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Investigation of degradation mechanism for all-solid-state batteries takes another step toward commercialization

Often referred to as the “dream batteries,” all-solid-state batteries are the next generation of batteries that many battery manufacturers are competing to bring to market. Unlike lithium-ion batteries, which use a liquid electrolyte, all components, including the electrolyte, anode, and cathode are solid, reducing the risk of explosion, and are in high demand in markets ranging from automobiles to energy storage systems (ESS).

However, devices that maintain the high pressure (10s of MPa) required for stable operation of all-solid-state batteries have problems that reduce the battery performance, such as energy density and capacity, and must be solved for commercialization.

Dr. Hun-Gi Jung and his team at the Energy Storage Research Center at the Korea Institute of Science and Technology (KIST) have identified degradation factors that cause rapid capacity degradation and shortened lifespan, when operating all-solid-state batteries at pressures similar to those of lithium-ion batteries. The research is published in the journal Advanced Energy Materials.

Unlike previous studies, the researchers confirmed for the first time that degradation can occur inside the cathode as well as outside, showing that all-solid-state batteries can be operated reliably even in low-pressure environments.

In all-solid-state batteries, the cathode and anode have a volume change during repeated charging and discharging, resulting in interfacial degradation such as side reaction and contact loss between active materials and solid electrolytes, which increase the interfacial resistance and worsening cell performance.

To solve this problem, external devices are used to maintain high pressure, but this has the disadvantage of reducing energy density as the weight and volume of the battery increase. Research is being conducted on the inside of the all-solid-state cell to maintain the performance of the cell, even in low-pressure environments.

The research team analyzed the cause of performance degradation by repeatedly operating a coin-type all-solid-state battery with a sulfide-based solid electrolyte in a low-pressure environment of 0.3 MPa, similar to that of a coin-type Li-ion battery.

After 50 charge-discharge cycles, the NCM cathode layer had expanded in volume by about two times, and cross-sectional image analysis confirmed that severe cracks had developed between the cathode active material and the solid electrolyte. This revealed that in addition to the interfacial contact loss, cracking of the cathode material and irreversible cathode phase transformation are the causes of degradation in low-pressure operation.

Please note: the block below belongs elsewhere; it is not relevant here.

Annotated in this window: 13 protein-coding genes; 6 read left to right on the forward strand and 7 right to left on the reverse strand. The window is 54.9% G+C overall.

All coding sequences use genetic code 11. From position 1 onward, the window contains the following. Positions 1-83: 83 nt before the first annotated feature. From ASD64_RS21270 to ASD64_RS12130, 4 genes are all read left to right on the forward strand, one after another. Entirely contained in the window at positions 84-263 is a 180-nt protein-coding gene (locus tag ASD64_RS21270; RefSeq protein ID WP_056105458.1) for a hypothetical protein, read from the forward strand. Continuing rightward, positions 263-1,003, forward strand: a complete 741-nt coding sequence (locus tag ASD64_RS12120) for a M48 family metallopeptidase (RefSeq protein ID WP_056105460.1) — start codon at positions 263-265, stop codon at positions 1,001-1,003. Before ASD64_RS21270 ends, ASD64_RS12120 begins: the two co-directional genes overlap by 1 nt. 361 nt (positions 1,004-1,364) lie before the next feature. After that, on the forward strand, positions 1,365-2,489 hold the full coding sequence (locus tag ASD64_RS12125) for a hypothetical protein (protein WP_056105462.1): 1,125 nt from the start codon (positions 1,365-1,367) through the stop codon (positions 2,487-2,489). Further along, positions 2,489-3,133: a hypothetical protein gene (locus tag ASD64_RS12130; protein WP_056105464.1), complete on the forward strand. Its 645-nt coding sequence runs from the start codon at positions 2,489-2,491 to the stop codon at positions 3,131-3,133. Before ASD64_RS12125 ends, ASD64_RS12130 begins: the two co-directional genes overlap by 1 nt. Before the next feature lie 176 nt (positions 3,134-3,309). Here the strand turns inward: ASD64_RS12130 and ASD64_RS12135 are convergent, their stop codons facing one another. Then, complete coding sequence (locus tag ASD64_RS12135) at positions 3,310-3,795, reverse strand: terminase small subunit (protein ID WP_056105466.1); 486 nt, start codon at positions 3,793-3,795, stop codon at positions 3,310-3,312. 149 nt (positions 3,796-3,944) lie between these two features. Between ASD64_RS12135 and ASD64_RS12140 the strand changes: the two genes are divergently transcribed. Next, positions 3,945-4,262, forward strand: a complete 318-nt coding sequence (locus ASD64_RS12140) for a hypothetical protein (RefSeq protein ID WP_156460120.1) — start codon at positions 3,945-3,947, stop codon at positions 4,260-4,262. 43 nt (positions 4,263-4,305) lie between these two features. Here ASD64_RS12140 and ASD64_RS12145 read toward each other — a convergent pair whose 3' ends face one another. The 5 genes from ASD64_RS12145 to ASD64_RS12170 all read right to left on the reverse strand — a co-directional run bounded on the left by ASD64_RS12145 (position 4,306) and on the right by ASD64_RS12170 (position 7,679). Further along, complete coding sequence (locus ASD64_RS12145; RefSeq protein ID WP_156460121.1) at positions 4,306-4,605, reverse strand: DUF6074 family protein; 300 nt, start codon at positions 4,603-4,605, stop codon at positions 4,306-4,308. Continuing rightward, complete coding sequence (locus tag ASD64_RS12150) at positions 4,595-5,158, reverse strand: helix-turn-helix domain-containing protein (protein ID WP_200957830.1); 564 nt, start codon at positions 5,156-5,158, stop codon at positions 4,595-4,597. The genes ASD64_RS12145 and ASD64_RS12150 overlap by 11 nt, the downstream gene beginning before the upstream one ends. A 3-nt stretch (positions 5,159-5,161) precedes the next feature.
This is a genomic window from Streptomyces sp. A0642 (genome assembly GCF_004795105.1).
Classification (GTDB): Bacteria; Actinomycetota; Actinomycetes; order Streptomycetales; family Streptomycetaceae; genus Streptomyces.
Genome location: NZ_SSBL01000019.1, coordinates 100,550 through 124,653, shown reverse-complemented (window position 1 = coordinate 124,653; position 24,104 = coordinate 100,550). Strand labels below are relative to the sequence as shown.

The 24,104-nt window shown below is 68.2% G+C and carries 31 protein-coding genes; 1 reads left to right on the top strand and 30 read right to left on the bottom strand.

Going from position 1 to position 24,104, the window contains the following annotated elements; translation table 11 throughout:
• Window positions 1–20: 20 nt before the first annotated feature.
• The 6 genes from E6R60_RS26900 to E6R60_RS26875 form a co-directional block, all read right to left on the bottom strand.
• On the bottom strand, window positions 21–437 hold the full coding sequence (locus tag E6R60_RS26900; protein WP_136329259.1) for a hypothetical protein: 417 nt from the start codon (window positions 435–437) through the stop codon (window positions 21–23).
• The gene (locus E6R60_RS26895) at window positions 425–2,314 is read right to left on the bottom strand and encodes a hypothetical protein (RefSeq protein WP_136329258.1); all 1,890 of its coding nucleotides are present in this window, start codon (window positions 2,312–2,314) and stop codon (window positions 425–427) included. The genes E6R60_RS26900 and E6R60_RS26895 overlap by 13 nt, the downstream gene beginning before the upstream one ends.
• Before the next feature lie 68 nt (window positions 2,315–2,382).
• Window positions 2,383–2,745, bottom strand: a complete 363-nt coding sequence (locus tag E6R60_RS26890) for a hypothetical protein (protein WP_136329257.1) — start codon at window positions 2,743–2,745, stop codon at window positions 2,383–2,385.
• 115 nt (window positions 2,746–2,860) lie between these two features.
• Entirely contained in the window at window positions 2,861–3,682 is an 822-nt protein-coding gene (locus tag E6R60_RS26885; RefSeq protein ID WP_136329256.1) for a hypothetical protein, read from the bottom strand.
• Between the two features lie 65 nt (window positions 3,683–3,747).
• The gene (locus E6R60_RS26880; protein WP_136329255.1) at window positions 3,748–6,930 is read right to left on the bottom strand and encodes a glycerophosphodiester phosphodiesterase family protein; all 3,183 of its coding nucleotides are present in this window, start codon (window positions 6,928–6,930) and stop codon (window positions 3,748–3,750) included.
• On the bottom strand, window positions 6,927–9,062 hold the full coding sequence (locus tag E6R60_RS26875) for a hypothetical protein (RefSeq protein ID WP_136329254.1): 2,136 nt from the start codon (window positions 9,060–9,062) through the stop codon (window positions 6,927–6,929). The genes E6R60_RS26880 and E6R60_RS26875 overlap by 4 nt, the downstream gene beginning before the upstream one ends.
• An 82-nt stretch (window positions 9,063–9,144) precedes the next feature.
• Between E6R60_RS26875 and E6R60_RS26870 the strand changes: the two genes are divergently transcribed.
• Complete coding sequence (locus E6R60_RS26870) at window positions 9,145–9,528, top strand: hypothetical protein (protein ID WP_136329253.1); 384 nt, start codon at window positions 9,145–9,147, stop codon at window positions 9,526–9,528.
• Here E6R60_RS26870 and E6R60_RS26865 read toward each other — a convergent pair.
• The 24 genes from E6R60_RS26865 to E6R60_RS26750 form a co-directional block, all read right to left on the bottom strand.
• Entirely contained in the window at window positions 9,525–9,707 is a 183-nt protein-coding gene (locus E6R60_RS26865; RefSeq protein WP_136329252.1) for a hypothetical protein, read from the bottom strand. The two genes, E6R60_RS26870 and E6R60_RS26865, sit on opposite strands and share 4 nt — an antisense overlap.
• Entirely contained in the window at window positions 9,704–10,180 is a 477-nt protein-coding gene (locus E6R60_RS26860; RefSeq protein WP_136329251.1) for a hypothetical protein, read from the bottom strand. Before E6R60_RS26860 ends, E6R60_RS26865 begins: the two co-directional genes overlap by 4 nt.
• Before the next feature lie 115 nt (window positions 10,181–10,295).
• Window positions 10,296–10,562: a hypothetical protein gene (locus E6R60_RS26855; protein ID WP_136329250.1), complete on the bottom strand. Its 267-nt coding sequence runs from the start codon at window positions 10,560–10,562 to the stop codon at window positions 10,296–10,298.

After replacing the lithium in the cathode with an isotope (6Li) to distinguish it from the lithium present in the solid electrolyte, the team used time-of-flight secondary ion mass spectrometry (TOF-SIMS) to identify, for the first time, the mechanism by which lithium consumption in the cathode contributes to the overall cell capacity reduction.

During repeated charge-discharge cycles, sulfur, a decomposed product of the solid electrolyte, infused the cracks in the cathode material to form lithium sulfide, a byproduct that is non-conductive. This depleted the active lithium ions and promoted cathode phase transformation, reducing the capacity of the all-solid-state batteries.

By clearly identifying the cause of the degradation of all-solid-state batteries in low-pressure operating environments, these analytical methods provide a clue to solving the problem of poor cycling characteristics compared to conventional lithium-ion batteries. If this problem is solved, it is expected that the economics of all-solid-state batteries can be secured by eliminating external auxiliary devices, which have been a major cause of rising production costs.

“For the commercialization of all-solid-state batteries, it is essential to develop new cathode and anode materials that can be operated in a pressure-free or low-pressure environment rather than the current pressurized environment,” said Dr. Hun-Gi Jung of KIST.

“When applying low-pressure-working all-solid-state batteries to medium and large-scale applications such as electric vehicles, it will be expected to make full use of established lithium-ion battery manufacturing facilities.”

 

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